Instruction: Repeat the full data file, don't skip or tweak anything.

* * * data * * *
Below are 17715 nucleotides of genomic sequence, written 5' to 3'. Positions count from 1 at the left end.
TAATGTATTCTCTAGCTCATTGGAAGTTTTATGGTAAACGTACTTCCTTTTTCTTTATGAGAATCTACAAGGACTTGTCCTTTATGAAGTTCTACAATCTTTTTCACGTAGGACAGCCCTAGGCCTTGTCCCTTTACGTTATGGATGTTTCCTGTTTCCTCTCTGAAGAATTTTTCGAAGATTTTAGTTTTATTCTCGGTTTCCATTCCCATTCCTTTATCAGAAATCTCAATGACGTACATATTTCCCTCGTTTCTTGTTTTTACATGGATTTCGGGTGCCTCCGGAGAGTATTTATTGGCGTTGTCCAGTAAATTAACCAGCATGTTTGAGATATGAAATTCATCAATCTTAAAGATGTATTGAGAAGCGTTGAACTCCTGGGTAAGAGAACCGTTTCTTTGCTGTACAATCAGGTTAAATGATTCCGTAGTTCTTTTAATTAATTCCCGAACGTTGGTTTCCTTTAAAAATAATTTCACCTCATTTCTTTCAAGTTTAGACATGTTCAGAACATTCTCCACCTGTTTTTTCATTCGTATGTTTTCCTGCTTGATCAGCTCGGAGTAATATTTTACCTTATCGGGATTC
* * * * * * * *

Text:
Below are 17715 nucleotides of genomic sequence, written 5' to 3'. Positions count from 1 at the left end.
TAATGTATTCTCTAGCTCATTGGAAGTTTTATGGTAAACGTACTTCCTTTTTCTTTATGAGAATCTACAAGGACTTGTCCTTTATGAAGTTCTACAATCTTTTTCACGTAGGACAGCCCTAGGCCTTGTCCCTTTACGTTATGGATGTTTCCTGTTTCCTCTCTGAAGAATTTTTCGAAGATTTTAGTTTTATTCTCGGTTTCCATTCCCATTCCTTTATCAGAAATCTCAATGACGTACATATTTCCCTCGTTTCTTGTTTTTACATGGATTTCGGGTGCCTCCGGAGAGTATTTATTGGCGTTGTCCAGTAAATTAACCAGCATGTTTGAGATATGAAATTCATCAATCTTAAAGATGTATTGAGAAGCGTTGAACTCCTGGGTAAGAGAACCGTTTCTTTGCTGTACAATCAGGTTAAATGATTCCGTAGTTCTTTTAATTAATTCCCGAACGTTGGTTTCCTTTAAAAATAATTTCACCTCATTTCTTTCAAGTTTAGACATGTTCAGAACATTCTCCACCTGTTTTTTCATTCGTATGTTTTCCTGCTTGATCAGCTCGGAGTAATATTTTACCTTATCGGGATTC